When a Taupō beer connoisseur gets together with a Taupo coffee connoisseur, gold medals happen.

Lakeman Brewing has just won a gold medal in the specialty beer category at the Australian International Beer Awards (AIBA) with their chocolate imperial stout The Hairy Wonka, created in collaboration with local coffee roaster Volcanic Coffee.

The Hairy Wonka was up against more than 268 other specialty beers at the Australian International Beer Awards. The AIBAs are the world's largest annual beer awards with entries from over 320 breweries from 36 countries. All together, Lakeman Brewing entered seven beers and six won medals.

Co-owner and brewer James Cooper says they brewed The Hairy Wonka just once and had kept 13 bottles to enter the awards.

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"We kept 13 bottles, one to try to make sure it was up to scratch. Me, [brewers] Rory and Kenny went "wow this is amazing!" and then we sent 12 bottles over to Australia."

The Hairy Wonka was well received at the 2018 GABs Beer, Cider and Food Fest in Auckland. James says since then the beer had matured really well and they might brew it again this year and cellar it.

"It's a big beer, it's a colab with Volcanic Coffee, we added coffee, cacao and cardamom."
Volcanic Coffee owner Jimmy Baker is old mates with James and so he was pretty happy to enter into a collaboration to supply the coffee, chocolate and cardamom to create The Hairy Wonka.

Jimmy bought Volcanic Coffee two years ago and has moved the roaster to a workshop at his dad's house in Tūrangi. He has also taken over The Volcano roaster in Ohakune and says his process of making coffee is truly volcanic. The Taupō Caldera is in the Pacific Ring of Fire and, keen to stick with the volcanic theme, Jimmy sources his beans from ring of fire countries Papua New Guinea, Central and South America. He says something a little different was required for The Hairy Wonka and he wanted a coffee bean with a stronger flavour so as to not affect James' stout recipe.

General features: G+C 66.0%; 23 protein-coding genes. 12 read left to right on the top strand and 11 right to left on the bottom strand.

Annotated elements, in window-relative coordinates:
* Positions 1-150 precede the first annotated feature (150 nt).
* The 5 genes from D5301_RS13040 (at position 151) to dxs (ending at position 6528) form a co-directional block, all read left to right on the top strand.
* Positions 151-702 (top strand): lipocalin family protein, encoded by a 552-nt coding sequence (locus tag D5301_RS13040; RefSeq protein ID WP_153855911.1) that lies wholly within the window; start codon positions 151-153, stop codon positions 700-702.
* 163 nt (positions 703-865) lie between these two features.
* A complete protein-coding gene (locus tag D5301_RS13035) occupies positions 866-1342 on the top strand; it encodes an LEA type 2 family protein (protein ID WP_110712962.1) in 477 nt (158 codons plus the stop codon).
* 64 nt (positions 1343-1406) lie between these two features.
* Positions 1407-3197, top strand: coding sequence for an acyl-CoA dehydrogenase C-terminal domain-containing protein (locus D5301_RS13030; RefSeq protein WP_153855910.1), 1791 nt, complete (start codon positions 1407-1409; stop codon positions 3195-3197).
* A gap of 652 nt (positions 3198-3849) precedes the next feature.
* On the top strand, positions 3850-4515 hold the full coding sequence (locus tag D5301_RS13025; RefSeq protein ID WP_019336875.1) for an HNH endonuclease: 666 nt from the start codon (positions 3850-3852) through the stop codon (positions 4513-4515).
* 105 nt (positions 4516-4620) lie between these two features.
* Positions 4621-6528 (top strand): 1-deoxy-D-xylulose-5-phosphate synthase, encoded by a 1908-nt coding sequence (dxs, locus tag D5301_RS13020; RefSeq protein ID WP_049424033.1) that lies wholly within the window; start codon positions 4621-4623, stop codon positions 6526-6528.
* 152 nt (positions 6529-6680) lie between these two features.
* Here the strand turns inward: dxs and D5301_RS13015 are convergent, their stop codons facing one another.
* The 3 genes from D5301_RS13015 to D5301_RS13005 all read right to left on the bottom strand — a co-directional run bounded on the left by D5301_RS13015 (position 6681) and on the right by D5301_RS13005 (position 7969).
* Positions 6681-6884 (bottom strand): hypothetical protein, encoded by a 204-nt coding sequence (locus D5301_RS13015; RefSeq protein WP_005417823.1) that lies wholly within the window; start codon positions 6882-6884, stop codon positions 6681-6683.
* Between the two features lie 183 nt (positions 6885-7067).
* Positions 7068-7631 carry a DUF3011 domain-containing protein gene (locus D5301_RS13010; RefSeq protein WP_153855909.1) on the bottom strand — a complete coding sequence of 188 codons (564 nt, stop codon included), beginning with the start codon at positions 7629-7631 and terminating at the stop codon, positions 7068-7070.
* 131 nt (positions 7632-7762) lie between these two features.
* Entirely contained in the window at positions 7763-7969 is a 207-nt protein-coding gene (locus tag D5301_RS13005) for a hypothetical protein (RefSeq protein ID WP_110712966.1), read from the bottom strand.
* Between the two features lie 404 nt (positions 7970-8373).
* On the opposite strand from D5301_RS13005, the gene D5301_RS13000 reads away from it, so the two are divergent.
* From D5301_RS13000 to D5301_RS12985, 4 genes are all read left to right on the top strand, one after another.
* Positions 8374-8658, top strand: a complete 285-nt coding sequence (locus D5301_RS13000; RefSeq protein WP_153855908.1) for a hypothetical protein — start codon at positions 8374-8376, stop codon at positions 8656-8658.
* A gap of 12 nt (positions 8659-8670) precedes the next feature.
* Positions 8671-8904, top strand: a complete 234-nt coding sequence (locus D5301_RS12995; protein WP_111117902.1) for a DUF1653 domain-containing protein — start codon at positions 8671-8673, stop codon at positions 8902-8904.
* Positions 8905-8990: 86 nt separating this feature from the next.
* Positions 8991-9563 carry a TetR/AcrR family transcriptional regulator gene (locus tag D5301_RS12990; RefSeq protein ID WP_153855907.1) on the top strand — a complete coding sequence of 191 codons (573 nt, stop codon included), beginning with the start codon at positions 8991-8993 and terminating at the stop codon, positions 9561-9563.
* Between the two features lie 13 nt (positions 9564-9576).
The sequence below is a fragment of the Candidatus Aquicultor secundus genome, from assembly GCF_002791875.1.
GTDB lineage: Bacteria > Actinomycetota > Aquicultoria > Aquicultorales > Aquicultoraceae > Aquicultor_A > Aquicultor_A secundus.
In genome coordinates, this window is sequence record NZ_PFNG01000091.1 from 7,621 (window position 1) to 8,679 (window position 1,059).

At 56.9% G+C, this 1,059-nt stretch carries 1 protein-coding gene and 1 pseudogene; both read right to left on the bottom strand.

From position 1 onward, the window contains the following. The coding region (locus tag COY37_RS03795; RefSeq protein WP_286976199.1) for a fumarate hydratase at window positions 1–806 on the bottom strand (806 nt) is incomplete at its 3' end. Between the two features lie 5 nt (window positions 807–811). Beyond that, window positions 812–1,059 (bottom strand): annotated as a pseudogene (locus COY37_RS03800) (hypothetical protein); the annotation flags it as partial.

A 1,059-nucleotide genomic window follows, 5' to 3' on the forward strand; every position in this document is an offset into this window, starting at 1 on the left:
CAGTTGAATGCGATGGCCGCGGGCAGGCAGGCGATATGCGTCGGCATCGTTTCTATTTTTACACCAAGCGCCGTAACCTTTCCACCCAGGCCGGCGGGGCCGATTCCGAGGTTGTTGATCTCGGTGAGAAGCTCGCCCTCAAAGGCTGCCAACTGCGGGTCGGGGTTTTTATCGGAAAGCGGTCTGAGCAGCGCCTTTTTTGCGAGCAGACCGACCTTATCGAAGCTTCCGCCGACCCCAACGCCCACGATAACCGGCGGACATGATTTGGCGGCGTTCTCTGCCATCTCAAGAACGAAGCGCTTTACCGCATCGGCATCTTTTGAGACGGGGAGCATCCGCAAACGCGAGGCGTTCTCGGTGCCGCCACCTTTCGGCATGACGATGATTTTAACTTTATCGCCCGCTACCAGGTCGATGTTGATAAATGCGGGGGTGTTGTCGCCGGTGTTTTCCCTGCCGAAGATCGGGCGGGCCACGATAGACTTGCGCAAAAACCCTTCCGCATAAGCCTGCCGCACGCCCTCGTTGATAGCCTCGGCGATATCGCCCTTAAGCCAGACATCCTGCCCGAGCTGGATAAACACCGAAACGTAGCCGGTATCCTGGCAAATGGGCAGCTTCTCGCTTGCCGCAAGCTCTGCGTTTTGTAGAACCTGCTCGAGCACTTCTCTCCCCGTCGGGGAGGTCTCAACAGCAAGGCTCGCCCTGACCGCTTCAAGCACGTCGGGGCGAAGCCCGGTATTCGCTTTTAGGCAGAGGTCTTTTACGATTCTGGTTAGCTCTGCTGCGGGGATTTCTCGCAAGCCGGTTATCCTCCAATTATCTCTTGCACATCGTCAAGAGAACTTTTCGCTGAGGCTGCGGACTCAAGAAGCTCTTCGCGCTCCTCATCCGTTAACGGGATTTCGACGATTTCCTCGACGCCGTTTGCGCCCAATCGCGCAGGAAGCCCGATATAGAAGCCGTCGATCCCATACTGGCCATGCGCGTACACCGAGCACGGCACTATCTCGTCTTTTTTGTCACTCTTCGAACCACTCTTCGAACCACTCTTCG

"We used beans from Indonesia because they are denser and bigger. They can be roasted a bit darker and still hold their flavour."

Following roasting, the beans were cold pressed so they stayed in the sweet range and for a smoother outcome.

Jimmy says there is a trend in the United States for unprocessed techniques when making coffee and chocolate. To extract the chocolate flavour from the cacao beans he used a Mayan method with a technical twist, and brewed the cacao beans through the coffee filter machine. Cardamon pods were roasted and turned into powder, and then vanilla was added for balance.

Jimmy says getting the correct amount of each ingredient was "the artisan input".

"No-one wrote anything down. I'm not sure how much coffee went in. They relied on flavour and tastebuds to get where they wanted to."

Lakeman Brewing co-owner Elissa Cooper says a cool part of brewing beer is that it's seasonal.

"Autumn and winter is the time for brainstorming ideas with brewers Rory Donovan and Kenny Rivers."

James says at this time of year they do a lot of dreaming and says he wants to make a saison beer, a type of farm-house ale.

"At the moment we have the time to brew some specialised beers to be put away."

Elissa says there are some exciting new releases planned for spring, in time for GABS and Beervana. "We have just come out with the 440ml cans, for our seasonal and one-off beers."

James and Elissa aim to do more colabs with New Zealand-made food and intend to promote Taupo at the same time.

"Promoting the Lakeman Brewing brand is about promoting Taupō," says James.
Recently they brought down some bar managers from Auckland and took them out on the lake and jet boating on the river.

"They were blown away, they said they had never seen this side of Taupō.

"They only ever thought of Taupō as a hangover town."

Lakeman Brewing and Volcanic Coffee will be at The Merchant Wine & Food Expo in August.